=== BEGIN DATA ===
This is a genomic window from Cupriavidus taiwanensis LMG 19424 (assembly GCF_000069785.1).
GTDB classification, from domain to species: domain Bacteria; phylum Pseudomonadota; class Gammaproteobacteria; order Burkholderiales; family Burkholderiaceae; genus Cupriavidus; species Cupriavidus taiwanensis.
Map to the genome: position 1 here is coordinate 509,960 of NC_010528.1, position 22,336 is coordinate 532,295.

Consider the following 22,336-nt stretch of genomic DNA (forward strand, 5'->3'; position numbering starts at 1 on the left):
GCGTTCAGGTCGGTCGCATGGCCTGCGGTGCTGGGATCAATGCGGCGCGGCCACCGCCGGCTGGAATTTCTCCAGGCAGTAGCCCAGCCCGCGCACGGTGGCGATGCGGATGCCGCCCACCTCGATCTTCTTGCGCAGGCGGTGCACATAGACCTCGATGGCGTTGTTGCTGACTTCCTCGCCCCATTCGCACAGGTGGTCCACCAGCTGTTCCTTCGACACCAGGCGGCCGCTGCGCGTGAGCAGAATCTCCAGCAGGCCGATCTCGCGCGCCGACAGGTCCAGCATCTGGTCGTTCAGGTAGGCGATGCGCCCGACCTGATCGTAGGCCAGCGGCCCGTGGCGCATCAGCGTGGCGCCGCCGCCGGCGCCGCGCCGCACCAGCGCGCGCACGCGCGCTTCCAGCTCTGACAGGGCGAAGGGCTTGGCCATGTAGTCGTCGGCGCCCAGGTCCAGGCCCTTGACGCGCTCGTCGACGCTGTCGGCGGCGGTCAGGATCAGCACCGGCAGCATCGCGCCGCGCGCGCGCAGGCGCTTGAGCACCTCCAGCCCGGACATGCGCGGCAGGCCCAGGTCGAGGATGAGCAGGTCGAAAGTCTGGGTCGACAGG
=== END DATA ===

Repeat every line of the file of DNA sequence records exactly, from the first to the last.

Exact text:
This is a genomic window from Cupriavidus taiwanensis LMG 19424 (assembly GCF_000069785.1).
GTDB classification, from domain to species: domain Bacteria; phylum Pseudomonadota; class Gammaproteobacteria; order Burkholderiales; family Burkholderiaceae; genus Cupriavidus; species Cupriavidus taiwanensis.
Map to the genome: position 1 here is coordinate 509,960 of NC_010528.1, position 22,336 is coordinate 532,295.

Consider the following 22,336-nt stretch of genomic DNA (forward strand, 5'->3'; position numbering starts at 1 on the left):
GCGTTCAGGTCGGTCGCATGGCCTGCGGTGCTGGGATCAATGCGGCGCGGCCACCGCCGGCTGGAATTTCTCCAGGCAGTAGCCCAGCCCGCGCACGGTGGCGATGCGGATGCCGCCCACCTCGATCTTCTTGCGCAGGCGGTGCACATAGACCTCGATGGCGTTGTTGCTGACTTCCTCGCCCCATTCGCACAGGTGGTCCACCAGCTGTTCCTTCGACACCAGGCGGCCGCTGCGCGTGAGCAGAATCTCCAGCAGGCCGATCTCGCGCGCCGACAGGTCCAGCATCTGGTCGTTCAGGTAGGCGATGCGCCCGACCTGATCGTAGGCCAGCGGCCCGTGGCGCATCAGCGTGGCGCCGCCGCCGGCGCCGCGCCGCACCAGCGCGCGCACGCGCGCTTCCAGCTCTGACAGGGCGAAGGGCTTGGCCATGTAGTCGTCGGCGCCCAGGTCCAGGCCCTTGACGCGCTCGTCGACGCTGTCGGCGGCGGTCAGGATCAGCACCGGCAGCATCGCGCCGCGCGCGCGCAGGCGCTTGAGCACCTCCAGCCCGGACATGCGCGGCAGGCCCAGGTCGAGGATGAGCAGGTCGAAAGTCTGGGTCGACAGG